Speculating on Forthcoming Cryptocurrency Taxation and Regulation
Thus far, Sen. Portman has been coy about the specifics of his forthcoming bill. His comments raise two general areas of concern: defining cryptocurrency for tax purposes, and improving information reporting. With regard to the first concern, a more consistent overall federal regulatory approach treating cryptocurrency as a true medium of exchange would be welcome for commercial parties.
With regard to the second, foreign cryptocurrency account reporting certainly seems to be on the regulatory radar, as discussed above. Vendors accepting cryptocurrency as payment may also see additional information reporting requirements—such as Form 1099s specifically for cryptocurrency transactions. This could potentially open the door for private enforcement mechanisms such as qui tam actions, but there is no indication that policymakers are considering that tactic.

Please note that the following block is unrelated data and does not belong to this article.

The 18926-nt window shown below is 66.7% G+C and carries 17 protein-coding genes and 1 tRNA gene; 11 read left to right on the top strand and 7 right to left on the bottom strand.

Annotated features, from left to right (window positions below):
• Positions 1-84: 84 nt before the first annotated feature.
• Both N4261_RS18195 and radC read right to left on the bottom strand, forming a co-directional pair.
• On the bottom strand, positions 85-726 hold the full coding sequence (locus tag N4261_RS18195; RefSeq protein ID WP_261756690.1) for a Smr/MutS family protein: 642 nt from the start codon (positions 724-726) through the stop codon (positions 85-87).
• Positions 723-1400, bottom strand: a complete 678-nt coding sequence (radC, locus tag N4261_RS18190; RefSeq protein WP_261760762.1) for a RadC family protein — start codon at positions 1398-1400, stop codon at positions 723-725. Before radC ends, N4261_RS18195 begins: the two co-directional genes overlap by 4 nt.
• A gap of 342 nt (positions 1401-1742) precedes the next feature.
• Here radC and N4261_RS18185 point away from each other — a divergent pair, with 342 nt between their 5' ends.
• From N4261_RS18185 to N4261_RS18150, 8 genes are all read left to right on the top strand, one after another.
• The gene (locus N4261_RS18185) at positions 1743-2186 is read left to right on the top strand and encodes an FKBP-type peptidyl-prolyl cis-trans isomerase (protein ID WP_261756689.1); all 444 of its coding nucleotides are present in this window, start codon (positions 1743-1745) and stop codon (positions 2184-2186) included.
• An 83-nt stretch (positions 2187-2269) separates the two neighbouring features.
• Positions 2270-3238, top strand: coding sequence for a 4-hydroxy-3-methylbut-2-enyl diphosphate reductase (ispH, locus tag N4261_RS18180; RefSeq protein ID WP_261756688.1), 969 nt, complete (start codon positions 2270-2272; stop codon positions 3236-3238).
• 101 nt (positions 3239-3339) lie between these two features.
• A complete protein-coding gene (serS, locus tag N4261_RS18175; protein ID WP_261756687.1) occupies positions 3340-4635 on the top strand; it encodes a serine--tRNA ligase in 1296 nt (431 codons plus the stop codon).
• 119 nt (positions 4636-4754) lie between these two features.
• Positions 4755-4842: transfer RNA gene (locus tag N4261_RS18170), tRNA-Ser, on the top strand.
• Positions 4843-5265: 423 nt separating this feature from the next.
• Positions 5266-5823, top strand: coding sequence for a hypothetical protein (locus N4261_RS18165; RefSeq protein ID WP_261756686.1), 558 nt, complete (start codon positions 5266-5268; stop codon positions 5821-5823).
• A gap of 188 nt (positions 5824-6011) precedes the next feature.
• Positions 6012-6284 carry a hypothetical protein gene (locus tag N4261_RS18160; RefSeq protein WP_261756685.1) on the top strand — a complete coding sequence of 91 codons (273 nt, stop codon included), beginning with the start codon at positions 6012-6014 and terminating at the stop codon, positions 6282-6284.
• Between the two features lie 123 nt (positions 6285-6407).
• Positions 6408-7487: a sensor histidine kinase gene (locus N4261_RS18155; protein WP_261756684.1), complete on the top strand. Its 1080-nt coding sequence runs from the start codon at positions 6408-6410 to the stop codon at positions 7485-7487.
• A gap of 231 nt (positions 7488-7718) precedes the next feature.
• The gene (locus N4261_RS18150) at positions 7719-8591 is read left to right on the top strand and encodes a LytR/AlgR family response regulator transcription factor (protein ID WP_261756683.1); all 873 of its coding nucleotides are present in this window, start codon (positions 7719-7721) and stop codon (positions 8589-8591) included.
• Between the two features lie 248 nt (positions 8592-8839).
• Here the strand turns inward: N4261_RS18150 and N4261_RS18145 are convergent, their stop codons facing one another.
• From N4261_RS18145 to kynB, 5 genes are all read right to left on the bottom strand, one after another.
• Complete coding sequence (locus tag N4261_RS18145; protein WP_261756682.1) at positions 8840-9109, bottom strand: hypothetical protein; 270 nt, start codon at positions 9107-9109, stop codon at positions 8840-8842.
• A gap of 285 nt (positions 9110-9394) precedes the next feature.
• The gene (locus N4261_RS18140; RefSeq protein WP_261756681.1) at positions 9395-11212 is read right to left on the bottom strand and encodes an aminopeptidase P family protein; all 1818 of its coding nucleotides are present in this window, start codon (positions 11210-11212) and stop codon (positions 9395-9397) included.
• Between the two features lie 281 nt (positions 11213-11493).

Portman’s comments also specifically highlighted a $1 Trillion “tax gap” between amounts owed by taxpayers and collected by the IRS, with taxes owed on cryptocurrency transactions constituting part of that gap. Treasury Secretary Janet Yellen has also criticized the use of cryptocurrencies in certain commercial transactions as “extremely inefficient.”
One may speculate as to whether enhanced information reporting requirements will be sufficient to close the gap, or whether stronger disincentives towards cryptocurrency use may be on the regulatory horizon. Users of cryptocurrency should consider what a cryptocurrency-specific taxation scheme could look like. A financial transfer tax, such as the “Tobin tax”or “Section 31 Fees” could serve as a model for a federal excise tax on cryptocurrency transactions.